An NHS trust in the West Midlands has requested that the threshold to pass the English language test for overseas nurses be reduced after just three of 118 nurses from the Philippines were offered jobs at one of their hospitals.
Managers at Walsall Manor Hospital said their chronic staffing shortfall could be resolved ‘overnight’ if the language standards from the Nursing and Midwifery Council (NMC) were reduced.
Executives from the trust made two trips to the Philippines last year in an attempt to recruit more nursing staff.
That trip saw 118 Filipino nurses accept posts to work at the hospital but just three passed the International English Language Test (IELTS) to the standard required by the NMC.
This is despite the fact that the trust’s director of nursing is ‘really confident’ that all of the nurses are capable of doing the job.
The NMC said that the current required pass rate of 7.0 out of 9.0 is ‘on par’ with standards in other English-speaking countries and that the number of new registrations from overseas has in fact increased from 66,251 in March 2015 to 67,345 in March this year.
NMC chief executive and registrar, Jackie Smith, has said the body is ‘fully aware’ of the urgency of the situation but stressed that the regulator cannot lower its standards because of workforce pressures alone.
Rachel Overfield, director of nursing at Walsall Healthcare NHS Trust, said at their annual general meeting: ‘We went overseas to the Philippines twice in the last year. We have offered posts to in excess of 100 nurses there. Three have arrived.
‘The reason is we just can’t get them through the International English Language Test. I am really confident the ones we have offered posts to are capable of doing that job but we cannot get them in because of the rules from the NMC and immigration folks.
‘All we can do is to lobby at a national level. If we could get those nurses in it would solve our problem overnight.’
The three nurses who were successful have not started working because they have not yet passed a mandatory practical examination.
The language test
All non-EU trained nurses must complete the IELTS, which assesses listening, reading, writing and speaking skills, before applying to join the NMC’s nursing register.
In May the NMC indicated it would consider introducing easier language tests during its address of its standards this year.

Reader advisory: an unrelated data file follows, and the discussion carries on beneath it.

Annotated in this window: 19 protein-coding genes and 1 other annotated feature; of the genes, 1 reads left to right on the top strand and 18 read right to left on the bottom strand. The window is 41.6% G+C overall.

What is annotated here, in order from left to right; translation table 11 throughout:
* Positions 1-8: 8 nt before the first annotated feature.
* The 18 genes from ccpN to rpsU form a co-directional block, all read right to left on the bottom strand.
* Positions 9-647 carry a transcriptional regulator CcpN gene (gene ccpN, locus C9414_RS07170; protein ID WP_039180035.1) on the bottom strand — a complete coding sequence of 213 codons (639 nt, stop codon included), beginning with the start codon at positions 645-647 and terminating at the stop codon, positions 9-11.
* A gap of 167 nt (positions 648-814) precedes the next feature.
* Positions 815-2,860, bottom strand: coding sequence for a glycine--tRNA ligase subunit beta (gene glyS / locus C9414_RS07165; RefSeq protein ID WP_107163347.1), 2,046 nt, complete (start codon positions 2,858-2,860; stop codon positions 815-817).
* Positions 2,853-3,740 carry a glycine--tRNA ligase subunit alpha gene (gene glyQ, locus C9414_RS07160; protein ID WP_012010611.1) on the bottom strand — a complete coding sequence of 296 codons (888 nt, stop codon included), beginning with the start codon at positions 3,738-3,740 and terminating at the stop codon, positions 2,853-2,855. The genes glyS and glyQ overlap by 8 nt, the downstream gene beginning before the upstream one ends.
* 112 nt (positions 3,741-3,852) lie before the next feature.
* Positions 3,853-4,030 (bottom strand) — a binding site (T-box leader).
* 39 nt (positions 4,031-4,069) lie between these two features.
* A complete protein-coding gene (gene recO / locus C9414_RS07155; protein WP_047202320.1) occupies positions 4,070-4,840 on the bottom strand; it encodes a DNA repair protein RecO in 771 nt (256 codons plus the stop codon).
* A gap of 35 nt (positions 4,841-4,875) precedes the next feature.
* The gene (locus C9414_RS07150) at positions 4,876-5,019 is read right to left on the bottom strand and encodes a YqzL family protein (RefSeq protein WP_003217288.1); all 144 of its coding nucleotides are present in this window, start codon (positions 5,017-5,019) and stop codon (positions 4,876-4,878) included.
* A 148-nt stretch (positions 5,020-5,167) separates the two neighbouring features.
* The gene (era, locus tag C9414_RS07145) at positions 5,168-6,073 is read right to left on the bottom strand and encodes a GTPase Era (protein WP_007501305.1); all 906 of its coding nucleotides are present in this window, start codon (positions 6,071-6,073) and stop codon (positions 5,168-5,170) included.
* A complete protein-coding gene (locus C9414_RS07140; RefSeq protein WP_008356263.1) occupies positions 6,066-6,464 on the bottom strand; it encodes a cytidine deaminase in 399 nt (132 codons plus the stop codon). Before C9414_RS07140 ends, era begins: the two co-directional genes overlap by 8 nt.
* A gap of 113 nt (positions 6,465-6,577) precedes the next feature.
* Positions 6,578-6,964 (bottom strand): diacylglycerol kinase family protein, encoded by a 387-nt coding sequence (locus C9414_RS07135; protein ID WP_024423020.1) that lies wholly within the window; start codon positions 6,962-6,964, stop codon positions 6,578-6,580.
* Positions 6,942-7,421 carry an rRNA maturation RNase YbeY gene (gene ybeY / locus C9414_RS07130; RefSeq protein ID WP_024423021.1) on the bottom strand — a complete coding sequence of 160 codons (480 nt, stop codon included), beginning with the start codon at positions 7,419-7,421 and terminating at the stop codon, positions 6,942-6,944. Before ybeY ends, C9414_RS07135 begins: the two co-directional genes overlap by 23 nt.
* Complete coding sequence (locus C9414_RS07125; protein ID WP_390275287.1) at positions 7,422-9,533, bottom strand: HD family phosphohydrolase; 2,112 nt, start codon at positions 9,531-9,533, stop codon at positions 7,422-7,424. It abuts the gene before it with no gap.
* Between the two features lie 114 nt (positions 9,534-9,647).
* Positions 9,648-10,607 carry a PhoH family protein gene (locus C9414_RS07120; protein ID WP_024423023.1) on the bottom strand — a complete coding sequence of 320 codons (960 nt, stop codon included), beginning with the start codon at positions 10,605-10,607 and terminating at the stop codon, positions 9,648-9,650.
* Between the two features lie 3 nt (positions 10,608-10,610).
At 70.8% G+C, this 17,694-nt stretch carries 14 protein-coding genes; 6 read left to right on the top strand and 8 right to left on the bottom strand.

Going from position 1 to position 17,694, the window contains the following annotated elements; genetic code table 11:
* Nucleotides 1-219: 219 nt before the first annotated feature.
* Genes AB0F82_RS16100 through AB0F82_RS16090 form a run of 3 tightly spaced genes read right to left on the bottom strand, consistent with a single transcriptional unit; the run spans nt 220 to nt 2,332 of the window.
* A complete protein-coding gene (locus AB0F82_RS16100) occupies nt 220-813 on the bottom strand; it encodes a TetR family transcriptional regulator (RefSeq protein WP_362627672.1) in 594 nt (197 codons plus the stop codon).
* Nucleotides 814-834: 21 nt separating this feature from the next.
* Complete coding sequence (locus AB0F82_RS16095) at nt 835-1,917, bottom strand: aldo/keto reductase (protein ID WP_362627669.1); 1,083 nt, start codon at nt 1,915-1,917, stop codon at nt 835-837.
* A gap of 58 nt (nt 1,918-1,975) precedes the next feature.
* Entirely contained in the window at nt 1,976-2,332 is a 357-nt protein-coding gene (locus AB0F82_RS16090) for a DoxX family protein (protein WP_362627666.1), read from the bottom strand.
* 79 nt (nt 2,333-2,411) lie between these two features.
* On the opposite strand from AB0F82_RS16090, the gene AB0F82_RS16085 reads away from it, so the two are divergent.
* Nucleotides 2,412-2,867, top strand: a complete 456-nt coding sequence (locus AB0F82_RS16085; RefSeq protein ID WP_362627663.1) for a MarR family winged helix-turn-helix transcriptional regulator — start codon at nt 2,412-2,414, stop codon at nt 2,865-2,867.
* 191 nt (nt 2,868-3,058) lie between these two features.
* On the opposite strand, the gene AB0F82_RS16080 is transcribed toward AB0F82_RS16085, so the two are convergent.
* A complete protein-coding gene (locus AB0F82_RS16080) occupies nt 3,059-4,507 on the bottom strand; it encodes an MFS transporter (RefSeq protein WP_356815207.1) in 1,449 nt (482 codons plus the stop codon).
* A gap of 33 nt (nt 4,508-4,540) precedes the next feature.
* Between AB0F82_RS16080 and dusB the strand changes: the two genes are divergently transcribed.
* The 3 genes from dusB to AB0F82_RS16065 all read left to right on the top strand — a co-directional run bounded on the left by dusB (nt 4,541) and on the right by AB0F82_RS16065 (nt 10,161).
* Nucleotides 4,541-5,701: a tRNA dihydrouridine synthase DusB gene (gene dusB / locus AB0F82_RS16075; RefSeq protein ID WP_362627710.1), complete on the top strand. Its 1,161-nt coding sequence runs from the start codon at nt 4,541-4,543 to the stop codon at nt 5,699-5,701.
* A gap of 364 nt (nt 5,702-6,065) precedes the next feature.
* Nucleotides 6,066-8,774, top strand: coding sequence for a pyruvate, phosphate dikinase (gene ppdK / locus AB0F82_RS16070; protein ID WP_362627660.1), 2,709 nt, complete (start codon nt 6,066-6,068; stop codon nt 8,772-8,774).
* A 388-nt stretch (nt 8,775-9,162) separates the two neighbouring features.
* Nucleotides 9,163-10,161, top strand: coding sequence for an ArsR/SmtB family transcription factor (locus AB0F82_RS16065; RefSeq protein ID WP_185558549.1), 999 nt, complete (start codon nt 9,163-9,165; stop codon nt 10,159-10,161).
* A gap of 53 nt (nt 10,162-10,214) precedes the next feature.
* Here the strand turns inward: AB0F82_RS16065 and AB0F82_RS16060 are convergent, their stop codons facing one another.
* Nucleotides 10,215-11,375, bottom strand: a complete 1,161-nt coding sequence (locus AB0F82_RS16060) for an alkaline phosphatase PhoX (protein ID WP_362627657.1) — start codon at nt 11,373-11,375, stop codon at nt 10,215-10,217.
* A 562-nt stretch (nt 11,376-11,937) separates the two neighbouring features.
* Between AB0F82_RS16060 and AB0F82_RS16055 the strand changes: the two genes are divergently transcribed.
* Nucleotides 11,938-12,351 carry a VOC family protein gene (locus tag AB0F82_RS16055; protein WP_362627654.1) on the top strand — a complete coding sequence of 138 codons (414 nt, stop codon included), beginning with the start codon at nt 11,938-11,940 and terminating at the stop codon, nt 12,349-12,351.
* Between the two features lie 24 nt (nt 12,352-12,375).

Since 2007, it has been a requirement for nurses outside the European Union to pass the test with a minimum score of 7.0 out of 9.0 across all four elements of reading, writing, listening and speaking.
At the start of 2016 English language testing was also brought in for EU nurses, with the same pass score as for non-EU nurses.
Since last summer, there has been a significant reduction in the number of EU nurses registering with the NMC, with many blaming the introduction of the IELTS for the drop.
NMC council papers from the July meeting said: ‘The data we have gathered so far does not allow us to firmly conclude whether a move to 6.5 in writing would raise public protection risks. Conversely, there is little evidence to say that it would not.’
As well as considering lowering the pass mark for the written section of the IELTS, the NMC is looking into the use of alternative assessments, including the Occupational English Test (OET).
OET, which is owned by the University of Cambridge, is used as verification of English standard for healthcare professionals in Australia, New Zealand and Singapore, and has a practical approach.
Exam-takers are asked to listen and speak in a simulated patient consultation, read health-related texts, and write a referral letter or similar.
However, Joyce Robins of Patient Concern said: ‘We can’t afford to have nurses who don’t understand what you are saying.
‘We already have some nurses who don’t understand what you are saying and that is a concern.
‘We need to work hard to make sure they get to the right standard before they start work.’